Thursday, April 17, 2008

The Bridge of Clermont County

April's recent comment reminded me that I haven't done a post about my home county recently. Here's a quickie on the last covered bridge in Clermont County. It is in Stonelick Township, in the northern part of the county.


I like covered bridges that are still functional. There are some old bridges in Ohio that are deemed unsafe for travel and many new ones that are purely decorative, but to see an old covered bridge that is still being used for its original purpose connects me to the past, and I just have to drive it.


The Stonelick bridge was built in 1878. It is 140 feet long, and uses 12 Howe trusses, crossed wooden members with vertical iron rods (a method which Howe patented in 1840) for support. It was placed on the National Register of Historical Places in 1974.

I like traveling across covered bridges, but I must say that the Stonelick Bridge is the most unfriendly covered bridge I have ever visited. These bridges are inherently tricky to drive, since they are usually one-lane wide and seem to always have limited line of sight. This bridge's neighbors must be tired of tourists gumming up the works, since the road on either side of the bridge is marked with barricades and signs saying "No Parking," "No Trespassing" and "Bridge Under Video Surveillance."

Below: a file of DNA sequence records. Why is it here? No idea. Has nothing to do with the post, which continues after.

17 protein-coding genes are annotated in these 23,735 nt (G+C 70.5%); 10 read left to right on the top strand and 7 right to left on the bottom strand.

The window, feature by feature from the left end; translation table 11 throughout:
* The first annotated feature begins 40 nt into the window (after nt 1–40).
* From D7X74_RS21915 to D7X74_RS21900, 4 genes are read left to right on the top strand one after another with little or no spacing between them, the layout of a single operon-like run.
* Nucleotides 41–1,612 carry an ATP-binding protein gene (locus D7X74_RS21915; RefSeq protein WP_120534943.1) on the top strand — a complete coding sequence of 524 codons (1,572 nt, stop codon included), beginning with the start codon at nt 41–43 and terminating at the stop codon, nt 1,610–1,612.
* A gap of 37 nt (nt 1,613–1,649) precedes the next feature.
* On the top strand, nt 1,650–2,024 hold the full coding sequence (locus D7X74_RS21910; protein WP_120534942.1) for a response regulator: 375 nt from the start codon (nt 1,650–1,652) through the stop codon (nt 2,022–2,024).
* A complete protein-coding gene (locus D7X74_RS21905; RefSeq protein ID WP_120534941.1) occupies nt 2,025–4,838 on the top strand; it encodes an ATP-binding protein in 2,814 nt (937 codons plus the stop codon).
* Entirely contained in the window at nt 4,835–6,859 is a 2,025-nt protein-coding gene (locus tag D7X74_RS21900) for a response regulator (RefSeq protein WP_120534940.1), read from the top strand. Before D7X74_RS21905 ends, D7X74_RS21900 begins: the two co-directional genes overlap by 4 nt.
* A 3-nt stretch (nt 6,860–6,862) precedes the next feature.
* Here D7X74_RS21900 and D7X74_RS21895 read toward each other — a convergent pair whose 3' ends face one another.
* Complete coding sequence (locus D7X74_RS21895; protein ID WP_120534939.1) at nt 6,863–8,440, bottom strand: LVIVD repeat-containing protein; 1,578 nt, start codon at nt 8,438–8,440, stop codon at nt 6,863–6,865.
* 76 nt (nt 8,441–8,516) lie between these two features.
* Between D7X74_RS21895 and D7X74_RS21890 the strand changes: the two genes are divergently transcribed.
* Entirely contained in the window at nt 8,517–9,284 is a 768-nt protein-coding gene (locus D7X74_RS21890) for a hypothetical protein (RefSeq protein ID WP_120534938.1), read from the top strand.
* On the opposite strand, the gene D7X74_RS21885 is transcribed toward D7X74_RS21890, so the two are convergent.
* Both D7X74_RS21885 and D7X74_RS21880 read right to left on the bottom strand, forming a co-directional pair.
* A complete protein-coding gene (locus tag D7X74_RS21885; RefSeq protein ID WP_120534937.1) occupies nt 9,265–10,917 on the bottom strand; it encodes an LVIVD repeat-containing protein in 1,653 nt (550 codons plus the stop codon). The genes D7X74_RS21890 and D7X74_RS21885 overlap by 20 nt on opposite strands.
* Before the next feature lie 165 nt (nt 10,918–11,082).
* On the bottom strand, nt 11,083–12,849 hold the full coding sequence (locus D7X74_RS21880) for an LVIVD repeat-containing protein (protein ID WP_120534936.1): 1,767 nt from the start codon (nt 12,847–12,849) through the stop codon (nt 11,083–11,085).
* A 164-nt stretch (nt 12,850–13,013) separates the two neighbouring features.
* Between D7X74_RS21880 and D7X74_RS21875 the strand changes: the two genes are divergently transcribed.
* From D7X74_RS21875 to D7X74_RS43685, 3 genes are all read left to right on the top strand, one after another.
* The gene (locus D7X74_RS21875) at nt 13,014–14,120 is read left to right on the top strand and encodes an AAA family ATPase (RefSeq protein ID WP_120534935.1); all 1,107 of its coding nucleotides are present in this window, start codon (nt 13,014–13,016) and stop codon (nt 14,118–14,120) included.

Call the Department of Homeland Security. KatDoc parked illegally to take these bridge photos.

3 comments:

KGMom said...

Covered bridges are wonderful. Pennsylvania used to have quite a few, but we now have fewer and fewer. Too much urban sprawl--takes out everything in its path.

Susan Gets Native said...

RAPTOR has a covered bridge. With one lane and limited visibility. What is up with that?
We make quite a pair. I get accosted at power plants for looking at fake owls and you are all naughty with the picture-taking.

Trixie said...

Get out! You did not park illegally to take that photo? The jack-booted thugs are going to come and ticket you or something!

That is a lovely bridge. I'll have to look up the Howe trusses.